This blog is intended to go along with Population: An Introduction to Concepts and Issues, by John R. Weeks, published by Cengage Learning. The latest edition is the 12th (it came out in 2015), but this blog is meant to complement any edition of the book by showing the way in which demographic issues are regularly in the news.

If you are a user of my textbook and would like to suggest a blog post idea, please email me at: john.weeks@sdsu.edu

Tuesday, March 31, 2015

Sustainable Development Goals Seem Out of Control

The United Nations' Millennium Development Goals (MDGs) were targeted to 2015, and this year they are being replaced by a new set of Sustainable Development Goals (SDGs). Let's set aside the question of whether there is really such a thing as sustainable development (I discuss this in Chapter 11 of my text). Do the goals make any sense? They are scheduled to be finalized in September of this year. This week's Economist notes, however, that at the moment there are 17 overarching goals and 169 targets, compared with only 8 MDGs. 
The MDGs were mainly about the poor; their successors are supposed to go far beyond that, with goals proposed for urbanisation, infrastructure, standards of governance, income inequality and climate change. The MDGs, says Homi Kharas of the Brookings Institution, who helped draft an early version of the SDGs, were about reducing poverty; the new goals are about creating peaceful and inclusive societies.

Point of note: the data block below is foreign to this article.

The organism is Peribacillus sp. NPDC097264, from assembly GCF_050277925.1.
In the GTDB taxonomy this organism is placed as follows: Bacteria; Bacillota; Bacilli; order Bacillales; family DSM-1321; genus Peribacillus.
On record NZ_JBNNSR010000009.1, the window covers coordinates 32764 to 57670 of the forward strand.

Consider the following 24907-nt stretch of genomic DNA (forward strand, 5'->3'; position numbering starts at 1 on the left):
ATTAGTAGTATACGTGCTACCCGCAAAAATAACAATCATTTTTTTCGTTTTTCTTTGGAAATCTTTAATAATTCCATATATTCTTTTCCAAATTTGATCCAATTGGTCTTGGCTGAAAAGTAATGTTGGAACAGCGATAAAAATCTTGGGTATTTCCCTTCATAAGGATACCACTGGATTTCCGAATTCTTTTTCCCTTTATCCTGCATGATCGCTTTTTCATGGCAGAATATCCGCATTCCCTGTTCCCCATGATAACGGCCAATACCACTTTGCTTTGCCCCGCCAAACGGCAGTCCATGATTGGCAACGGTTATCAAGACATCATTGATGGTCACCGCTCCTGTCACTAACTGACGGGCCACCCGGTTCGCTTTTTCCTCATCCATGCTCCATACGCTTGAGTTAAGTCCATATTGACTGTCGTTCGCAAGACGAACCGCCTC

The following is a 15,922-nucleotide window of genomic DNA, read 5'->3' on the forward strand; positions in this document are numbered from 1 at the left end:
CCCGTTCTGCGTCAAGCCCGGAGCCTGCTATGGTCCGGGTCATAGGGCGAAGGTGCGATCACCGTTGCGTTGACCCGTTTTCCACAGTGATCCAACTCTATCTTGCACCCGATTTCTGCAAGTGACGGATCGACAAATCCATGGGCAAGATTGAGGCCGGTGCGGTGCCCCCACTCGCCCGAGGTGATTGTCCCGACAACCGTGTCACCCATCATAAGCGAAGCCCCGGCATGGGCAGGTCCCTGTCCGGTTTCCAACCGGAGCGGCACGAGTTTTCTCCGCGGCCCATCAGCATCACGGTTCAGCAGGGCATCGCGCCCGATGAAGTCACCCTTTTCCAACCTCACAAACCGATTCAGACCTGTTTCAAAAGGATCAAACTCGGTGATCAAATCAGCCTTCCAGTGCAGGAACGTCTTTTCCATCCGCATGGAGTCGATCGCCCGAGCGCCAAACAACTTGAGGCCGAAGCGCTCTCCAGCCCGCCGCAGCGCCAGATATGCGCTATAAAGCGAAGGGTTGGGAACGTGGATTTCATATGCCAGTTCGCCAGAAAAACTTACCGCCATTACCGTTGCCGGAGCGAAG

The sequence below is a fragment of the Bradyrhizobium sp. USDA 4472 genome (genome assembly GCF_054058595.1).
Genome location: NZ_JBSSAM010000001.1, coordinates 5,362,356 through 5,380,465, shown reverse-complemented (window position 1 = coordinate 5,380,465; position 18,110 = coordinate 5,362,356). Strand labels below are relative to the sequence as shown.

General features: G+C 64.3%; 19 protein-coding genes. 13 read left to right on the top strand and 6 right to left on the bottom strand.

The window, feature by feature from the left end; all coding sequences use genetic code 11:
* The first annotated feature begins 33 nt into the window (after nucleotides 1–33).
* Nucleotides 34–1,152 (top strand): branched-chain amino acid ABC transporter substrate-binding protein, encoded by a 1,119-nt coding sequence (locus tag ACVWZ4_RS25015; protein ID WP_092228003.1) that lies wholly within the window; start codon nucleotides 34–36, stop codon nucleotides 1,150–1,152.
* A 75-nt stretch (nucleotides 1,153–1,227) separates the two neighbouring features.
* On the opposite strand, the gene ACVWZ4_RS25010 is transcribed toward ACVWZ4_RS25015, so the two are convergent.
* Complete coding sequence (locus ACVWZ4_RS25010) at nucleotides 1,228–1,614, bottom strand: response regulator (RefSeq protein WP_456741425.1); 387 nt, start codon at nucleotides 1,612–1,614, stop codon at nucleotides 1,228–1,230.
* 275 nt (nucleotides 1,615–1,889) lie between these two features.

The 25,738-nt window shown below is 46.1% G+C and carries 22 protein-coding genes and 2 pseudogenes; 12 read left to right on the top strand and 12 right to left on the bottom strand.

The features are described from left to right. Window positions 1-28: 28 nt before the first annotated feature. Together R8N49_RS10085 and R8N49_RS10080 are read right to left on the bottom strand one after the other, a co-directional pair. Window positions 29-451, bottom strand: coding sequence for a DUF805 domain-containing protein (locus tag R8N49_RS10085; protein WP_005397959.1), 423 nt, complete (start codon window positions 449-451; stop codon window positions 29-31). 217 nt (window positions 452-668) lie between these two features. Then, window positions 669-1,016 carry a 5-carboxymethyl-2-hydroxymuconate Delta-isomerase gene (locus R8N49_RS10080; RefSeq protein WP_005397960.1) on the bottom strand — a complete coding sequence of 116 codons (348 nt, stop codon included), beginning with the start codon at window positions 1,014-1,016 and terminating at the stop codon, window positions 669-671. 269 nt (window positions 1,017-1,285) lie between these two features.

And how did the world do with the 8 MDGs in terms of targets for 2015? The Economist also summarizes the record there. Only 6 of the 8 are readily measurable and the world hit 3 of the 6 targets. Here's the tally:

1. Reduce extreme poverty (living on less than $1.25 per day) by half compared to 1990. This was achieved, although the record is a bit sketchy if you take inflation into account and look at the fraction living on less than $2 per day.
2. Increase gender equality in eduction compared to 1990--yes, that was accomplished.
3. Halve the proportion of population without improved drinking water compared to 1990--yes, that was accomplished, although we still have a lot of people without such access.
4. Reduce child mortality by two-thirds compared to 1990--Not quite, but progress was made.
5. Reduce maternal mortality by three-quarters compared to 1990--Not quite, progress was made.
6. Universal primary education--not quite, but we're getting closer.
7. Ensure environmental sustainability--not yet!
8. Develop a global partnership for development--not yet!!

It remains disheartening that there is so little emphasis on slowing population growth beyond its current levels. If we cannot achieve our goals with 7 billion people, how can we possibly achieve even more ambitious goals with 9 or 10 billion? Come on, folks, let's get real!

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